The STOXX® Minimum Variance Indices come in two versions. A constrained version has a similar exposure to its market-capitalization-weighted benchmark but with lower risk. The unconstrained iteration, on the other hand, has more freedom to fulfill its minimum variance mandate within the same universe of stocks.
The STOXX® ESG-X indices performed broadly in line with benchmarks during February. The indices are versions of traditional, market-capitalization-weighted benchmarks that observe standard responsible exclusions of leading asset owners. The STOXX® Global 1800 ESG-X Index added 2.4% in dollars, as did the STOXX® Europe 600 ESG-X Index in euros.
Within indices that combine exclusions and ESG integration, the EURO STOXX 50® ESG Index underperformed its benchmark by 33 basis points during the month. The ESG index, which is derived from the iconic EURO STOXX 50 Index, beat its benchmark by more than 3 percentage points in 2020.
The DAX® 50 ESG Index, which excludes companies involved in controversial activities from a sustainability point of view and integrates ESG scoring into stock selection, rose 2.9%, compared with a 2.6% advance for the blue-chip DAX®.
The STOXX Paris-Aligned Benchmark Indices (PABs) and the STOXX Climate Transition Benchmark Indices (CTBs) underperformed during February. The indices were introduced last year and follow the requirements outlined by the European Commission’s Technical Expert Group (TEG) on climate benchmarks.
Blockchain concept gains among thematic indices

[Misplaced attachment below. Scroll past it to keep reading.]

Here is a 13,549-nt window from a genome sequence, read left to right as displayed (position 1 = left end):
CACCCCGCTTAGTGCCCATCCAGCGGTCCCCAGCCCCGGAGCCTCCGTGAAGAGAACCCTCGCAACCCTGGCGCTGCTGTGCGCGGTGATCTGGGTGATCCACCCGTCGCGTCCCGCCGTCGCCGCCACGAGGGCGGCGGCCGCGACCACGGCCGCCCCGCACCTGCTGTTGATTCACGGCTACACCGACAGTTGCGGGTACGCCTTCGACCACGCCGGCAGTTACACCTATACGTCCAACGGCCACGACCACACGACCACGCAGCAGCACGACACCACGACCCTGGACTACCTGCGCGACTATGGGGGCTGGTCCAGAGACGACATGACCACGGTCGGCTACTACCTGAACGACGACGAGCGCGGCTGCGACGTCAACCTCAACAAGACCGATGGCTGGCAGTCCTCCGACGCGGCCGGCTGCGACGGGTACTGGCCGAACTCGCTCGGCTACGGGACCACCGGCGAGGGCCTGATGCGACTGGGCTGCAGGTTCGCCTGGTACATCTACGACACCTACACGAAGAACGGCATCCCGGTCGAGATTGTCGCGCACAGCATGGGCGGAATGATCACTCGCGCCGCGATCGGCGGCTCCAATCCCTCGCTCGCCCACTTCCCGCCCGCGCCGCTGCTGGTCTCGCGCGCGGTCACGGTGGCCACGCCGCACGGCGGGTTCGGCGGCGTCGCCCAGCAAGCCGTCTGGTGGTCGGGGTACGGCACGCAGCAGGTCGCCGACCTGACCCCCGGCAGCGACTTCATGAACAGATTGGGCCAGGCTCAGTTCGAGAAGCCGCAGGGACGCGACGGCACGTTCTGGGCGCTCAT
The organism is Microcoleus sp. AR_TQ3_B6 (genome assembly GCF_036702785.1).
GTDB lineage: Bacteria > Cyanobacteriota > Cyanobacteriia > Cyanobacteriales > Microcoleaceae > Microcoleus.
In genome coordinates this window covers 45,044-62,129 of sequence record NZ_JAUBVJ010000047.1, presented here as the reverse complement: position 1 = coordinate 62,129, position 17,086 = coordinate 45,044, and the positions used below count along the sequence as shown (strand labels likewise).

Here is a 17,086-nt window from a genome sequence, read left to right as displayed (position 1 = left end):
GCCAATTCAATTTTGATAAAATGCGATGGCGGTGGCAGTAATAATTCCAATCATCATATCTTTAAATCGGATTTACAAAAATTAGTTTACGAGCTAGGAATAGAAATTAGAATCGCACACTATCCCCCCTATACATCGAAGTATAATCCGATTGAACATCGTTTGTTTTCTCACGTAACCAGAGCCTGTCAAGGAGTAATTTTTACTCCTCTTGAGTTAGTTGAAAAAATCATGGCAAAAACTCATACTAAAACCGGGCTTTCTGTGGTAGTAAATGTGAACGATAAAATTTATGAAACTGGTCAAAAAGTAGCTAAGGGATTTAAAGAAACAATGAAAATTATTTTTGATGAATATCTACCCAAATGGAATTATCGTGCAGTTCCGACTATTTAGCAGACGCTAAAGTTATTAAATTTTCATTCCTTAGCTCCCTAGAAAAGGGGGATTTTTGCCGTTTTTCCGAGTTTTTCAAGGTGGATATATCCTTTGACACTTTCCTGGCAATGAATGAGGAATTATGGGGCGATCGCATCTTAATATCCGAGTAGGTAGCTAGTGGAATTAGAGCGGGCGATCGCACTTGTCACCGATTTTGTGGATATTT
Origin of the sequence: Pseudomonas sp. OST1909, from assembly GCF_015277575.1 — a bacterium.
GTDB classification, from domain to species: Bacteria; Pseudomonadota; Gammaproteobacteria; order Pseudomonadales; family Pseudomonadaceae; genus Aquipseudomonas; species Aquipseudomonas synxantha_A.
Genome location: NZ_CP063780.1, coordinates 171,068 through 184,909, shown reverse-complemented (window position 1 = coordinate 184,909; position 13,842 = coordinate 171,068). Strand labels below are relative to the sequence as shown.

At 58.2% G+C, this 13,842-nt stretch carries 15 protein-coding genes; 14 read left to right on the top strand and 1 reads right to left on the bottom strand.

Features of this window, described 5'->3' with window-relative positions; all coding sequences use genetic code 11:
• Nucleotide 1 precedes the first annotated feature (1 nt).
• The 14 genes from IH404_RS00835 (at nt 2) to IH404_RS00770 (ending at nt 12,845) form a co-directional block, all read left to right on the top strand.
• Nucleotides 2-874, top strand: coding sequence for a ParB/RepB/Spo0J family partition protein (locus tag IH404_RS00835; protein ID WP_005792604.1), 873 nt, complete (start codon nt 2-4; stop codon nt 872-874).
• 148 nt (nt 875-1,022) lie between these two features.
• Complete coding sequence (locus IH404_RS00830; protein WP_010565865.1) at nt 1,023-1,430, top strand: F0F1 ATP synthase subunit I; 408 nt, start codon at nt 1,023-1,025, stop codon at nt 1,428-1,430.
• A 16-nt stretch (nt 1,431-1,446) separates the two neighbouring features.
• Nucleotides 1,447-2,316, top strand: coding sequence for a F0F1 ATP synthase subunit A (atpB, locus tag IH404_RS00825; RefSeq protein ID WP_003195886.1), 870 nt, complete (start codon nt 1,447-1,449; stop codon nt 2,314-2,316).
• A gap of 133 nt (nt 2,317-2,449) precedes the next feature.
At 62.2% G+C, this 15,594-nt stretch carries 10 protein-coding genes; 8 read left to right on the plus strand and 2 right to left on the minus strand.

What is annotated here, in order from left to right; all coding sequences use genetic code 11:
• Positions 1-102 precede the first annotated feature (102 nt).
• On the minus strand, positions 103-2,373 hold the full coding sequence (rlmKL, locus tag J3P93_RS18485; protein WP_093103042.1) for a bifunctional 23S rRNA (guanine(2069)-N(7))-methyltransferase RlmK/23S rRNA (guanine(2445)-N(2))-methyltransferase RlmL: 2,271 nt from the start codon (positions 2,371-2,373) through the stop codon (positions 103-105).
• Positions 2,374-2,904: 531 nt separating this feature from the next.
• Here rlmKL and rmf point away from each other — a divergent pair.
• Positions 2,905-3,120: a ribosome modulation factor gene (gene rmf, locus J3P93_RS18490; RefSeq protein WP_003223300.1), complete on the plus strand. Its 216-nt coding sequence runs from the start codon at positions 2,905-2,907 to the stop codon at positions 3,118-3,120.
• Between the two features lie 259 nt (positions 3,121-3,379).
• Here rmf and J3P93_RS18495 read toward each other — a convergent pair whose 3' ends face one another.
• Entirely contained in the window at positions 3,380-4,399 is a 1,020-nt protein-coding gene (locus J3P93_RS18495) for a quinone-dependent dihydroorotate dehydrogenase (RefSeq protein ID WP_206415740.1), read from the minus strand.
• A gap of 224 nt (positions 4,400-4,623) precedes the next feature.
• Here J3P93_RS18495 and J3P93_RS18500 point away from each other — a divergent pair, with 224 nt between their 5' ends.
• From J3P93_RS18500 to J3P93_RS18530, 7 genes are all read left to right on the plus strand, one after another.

The outperformance streak of the STOXX® Thematic Indices paused last month, at least for several of the indices. The indices seek exposure to the economic upside of disruptive global megatrends and follow two approaches: revenue-based and artificial-intelligence-driven. Thirteen of 22 revenue-based thematic indices underperformed the STOXX Global 1800 Index during the month that ended.
The STOXX® Global Sharing Economy Index was the group’s best performer last month, jumping 7.5%. The STOXX® Global Digital Security Index, at the other end, lost 3.5%. The average 2020 gain for all 22 indices was 35%, more than double that of the benchmark STOXX Global 1800 Index.
The three STOXX artificial-intelligence-driven thematic indices, on the other hand, showed strong returns relative to their benchmark in the month that ended. The STOXX® AI Global Artificial Intelligence Index rose 4.4% and the iSTOXX® Yewno Developed Markets Blockchain Index jumped 7.8%.
New ESG-X Select Dividend family
It was also a good month for the dividend strategies tracked by STOXX, which outperformed for a fourth month, in spite of the rise in bond yields. The STOXX® Global Maximum Dividend 40 Index,3 which selects the highest-dividend-yielding stocks, beat the STOXX Global 1800 Index by 1.3 percentage points during February.
The STOXX® Global Select Dividend 100 Index, which tracks companies with sizeable dividends but also applies a quality filter such as a history of stable payments, topped the benchmark by 4.2 percentage points. The STOXX® Global ESG-X Select Dividend 100 Index did even better, returning almost 5.5 points more than the benchmark. The index belongs to the STOXX ESG-X Select Dividend family, which was introduced last month and targets the highest-yielding stocks within universes screened for responsible investment criteria.
Finally, the STOXX® Global Select 100 EUR Index beat the benchmark by 14 basis points in euros.4 The index blends increasing dividend yields with low volatility, and was a strong underperformer in recent months.
Dividend strategies were overall very weak performers in 2020 and have since recently reversed their trend.
1 All results are total returns before taxes unless specified.
2 The European index is in euros, while the other two are in dollars.
3 STOXX Maximum Dividend 40 Index is calculated in net returns.
4 This index is measured in euros.